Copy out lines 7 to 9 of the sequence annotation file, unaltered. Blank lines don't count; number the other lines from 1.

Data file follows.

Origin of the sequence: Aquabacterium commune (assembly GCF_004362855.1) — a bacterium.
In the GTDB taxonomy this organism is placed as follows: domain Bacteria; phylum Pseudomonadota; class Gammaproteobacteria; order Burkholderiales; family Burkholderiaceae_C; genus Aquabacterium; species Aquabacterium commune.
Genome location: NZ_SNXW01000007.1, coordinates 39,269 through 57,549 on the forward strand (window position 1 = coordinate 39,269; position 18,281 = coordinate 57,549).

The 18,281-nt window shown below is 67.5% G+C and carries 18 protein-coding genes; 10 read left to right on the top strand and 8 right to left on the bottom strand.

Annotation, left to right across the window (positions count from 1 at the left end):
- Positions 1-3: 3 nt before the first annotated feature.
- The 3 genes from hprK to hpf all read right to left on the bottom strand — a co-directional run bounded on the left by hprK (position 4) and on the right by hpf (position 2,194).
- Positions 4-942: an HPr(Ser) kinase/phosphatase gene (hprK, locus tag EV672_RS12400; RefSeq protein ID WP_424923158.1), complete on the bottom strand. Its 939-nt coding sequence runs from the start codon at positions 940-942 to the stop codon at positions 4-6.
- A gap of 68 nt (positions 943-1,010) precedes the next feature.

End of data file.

- The 3 genes from hprK to hpf all read right to left on the bottom strand — a co-directional run bounded on the left by hprK (position 4) and on the right by hpf (position 2,194).
- Positions 4-942: an HPr(Ser) kinase/phosphatase gene (hprK, locus tag EV672_RS12400; RefSeq protein ID WP_424923158.1), complete on the bottom strand. Its 939-nt coding sequence runs from the start codon at positions 940-942 to the stop codon at positions 4-6.
- A gap of 68 nt (positions 943-1,010) precedes the next feature.